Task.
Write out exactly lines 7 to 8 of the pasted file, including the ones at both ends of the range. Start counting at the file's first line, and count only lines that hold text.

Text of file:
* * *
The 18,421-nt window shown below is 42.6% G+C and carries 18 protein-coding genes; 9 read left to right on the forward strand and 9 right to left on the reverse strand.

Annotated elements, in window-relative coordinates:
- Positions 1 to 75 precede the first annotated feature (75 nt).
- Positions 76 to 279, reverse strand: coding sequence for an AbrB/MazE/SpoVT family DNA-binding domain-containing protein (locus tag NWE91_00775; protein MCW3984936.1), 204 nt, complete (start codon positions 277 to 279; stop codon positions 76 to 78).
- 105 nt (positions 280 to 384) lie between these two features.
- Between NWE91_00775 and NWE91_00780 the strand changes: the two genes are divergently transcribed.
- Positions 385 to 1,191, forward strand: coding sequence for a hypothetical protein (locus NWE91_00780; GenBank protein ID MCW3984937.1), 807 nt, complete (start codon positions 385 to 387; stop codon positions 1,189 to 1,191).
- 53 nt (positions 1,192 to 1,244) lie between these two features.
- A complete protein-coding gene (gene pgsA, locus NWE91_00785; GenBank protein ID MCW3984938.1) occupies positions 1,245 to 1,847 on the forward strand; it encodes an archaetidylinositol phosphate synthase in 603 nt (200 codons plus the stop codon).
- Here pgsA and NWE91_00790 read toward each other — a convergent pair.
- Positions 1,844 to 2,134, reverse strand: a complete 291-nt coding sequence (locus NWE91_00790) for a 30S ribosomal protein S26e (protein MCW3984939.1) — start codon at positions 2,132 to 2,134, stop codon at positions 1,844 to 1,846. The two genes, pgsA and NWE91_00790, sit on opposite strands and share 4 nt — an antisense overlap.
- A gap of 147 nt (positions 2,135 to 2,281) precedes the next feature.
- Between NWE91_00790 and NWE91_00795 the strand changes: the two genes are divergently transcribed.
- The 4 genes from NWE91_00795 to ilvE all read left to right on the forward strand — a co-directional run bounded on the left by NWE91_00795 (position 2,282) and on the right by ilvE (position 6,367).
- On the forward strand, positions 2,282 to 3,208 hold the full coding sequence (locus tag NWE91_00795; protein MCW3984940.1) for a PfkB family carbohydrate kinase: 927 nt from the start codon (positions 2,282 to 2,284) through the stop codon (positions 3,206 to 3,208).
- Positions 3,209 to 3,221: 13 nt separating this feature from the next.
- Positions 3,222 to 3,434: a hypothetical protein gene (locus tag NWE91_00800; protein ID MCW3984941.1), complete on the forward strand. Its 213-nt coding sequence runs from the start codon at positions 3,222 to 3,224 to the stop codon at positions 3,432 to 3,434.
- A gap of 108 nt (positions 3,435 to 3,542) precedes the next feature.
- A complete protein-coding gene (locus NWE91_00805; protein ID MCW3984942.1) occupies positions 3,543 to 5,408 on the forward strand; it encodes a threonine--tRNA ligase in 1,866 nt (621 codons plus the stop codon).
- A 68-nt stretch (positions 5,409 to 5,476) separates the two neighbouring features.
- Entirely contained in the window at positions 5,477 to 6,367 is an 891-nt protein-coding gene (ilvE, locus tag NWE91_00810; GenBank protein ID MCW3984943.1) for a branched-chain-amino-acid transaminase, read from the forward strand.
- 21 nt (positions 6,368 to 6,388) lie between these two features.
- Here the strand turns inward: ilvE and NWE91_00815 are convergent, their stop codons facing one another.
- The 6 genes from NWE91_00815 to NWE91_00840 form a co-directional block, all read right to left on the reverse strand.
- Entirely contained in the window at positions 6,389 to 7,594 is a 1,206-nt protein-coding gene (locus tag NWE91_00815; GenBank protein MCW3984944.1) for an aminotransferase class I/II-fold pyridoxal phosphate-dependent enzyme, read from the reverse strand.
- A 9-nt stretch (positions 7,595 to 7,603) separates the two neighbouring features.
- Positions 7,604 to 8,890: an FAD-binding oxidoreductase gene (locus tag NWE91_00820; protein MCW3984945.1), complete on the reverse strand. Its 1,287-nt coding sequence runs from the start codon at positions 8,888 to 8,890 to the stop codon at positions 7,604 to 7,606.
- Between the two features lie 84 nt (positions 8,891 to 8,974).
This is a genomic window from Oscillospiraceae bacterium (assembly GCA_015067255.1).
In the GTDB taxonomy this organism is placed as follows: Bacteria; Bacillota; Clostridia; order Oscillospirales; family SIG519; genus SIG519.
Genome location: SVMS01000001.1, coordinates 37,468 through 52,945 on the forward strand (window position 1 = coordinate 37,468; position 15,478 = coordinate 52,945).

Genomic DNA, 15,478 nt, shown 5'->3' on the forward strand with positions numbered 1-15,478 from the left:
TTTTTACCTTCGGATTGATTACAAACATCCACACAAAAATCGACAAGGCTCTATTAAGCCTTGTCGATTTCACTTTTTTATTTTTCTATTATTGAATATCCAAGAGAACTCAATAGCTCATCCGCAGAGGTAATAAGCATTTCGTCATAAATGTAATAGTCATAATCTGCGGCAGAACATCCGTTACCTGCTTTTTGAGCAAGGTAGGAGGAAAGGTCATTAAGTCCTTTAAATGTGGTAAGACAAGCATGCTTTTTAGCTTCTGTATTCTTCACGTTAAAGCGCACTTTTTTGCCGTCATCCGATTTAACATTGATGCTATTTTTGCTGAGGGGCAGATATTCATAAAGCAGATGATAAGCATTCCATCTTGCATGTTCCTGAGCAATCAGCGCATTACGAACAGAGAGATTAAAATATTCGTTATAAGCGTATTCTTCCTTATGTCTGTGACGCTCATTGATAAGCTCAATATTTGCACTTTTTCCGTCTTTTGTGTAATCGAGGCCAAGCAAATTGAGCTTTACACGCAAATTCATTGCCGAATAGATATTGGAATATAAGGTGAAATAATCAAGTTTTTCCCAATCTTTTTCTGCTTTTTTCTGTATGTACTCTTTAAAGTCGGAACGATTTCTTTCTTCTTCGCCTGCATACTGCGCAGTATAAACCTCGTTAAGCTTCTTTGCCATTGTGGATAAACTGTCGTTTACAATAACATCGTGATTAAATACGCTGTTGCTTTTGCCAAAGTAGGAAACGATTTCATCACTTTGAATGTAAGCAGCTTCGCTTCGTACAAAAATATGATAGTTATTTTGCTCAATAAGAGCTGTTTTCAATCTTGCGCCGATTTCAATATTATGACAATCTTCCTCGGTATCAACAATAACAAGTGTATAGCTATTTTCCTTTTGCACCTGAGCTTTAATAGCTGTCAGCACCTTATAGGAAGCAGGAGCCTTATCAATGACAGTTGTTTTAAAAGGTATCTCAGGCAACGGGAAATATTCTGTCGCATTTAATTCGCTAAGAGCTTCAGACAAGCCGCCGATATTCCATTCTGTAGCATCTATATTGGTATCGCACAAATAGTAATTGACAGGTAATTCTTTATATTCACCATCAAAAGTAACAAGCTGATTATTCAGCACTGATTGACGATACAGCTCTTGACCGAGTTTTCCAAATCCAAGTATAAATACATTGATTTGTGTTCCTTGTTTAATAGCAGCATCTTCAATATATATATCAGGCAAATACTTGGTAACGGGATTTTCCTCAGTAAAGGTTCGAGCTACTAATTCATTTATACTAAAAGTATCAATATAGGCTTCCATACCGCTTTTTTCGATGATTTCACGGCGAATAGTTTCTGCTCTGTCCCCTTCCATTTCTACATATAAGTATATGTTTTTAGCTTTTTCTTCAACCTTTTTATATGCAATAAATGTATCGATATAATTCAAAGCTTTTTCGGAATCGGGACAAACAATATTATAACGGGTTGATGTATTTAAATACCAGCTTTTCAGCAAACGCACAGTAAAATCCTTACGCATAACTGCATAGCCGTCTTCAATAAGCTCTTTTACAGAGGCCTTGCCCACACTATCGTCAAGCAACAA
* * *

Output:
- Positions 385 to 1,191, forward strand: coding sequence for a hypothetical protein (locus NWE91_00780; GenBank protein ID MCW3984937.1), 807 nt, complete (start codon positions 385 to 387; stop codon positions 1,189 to 1,191).
- 53 nt (positions 1,192 to 1,244) lie between these two features.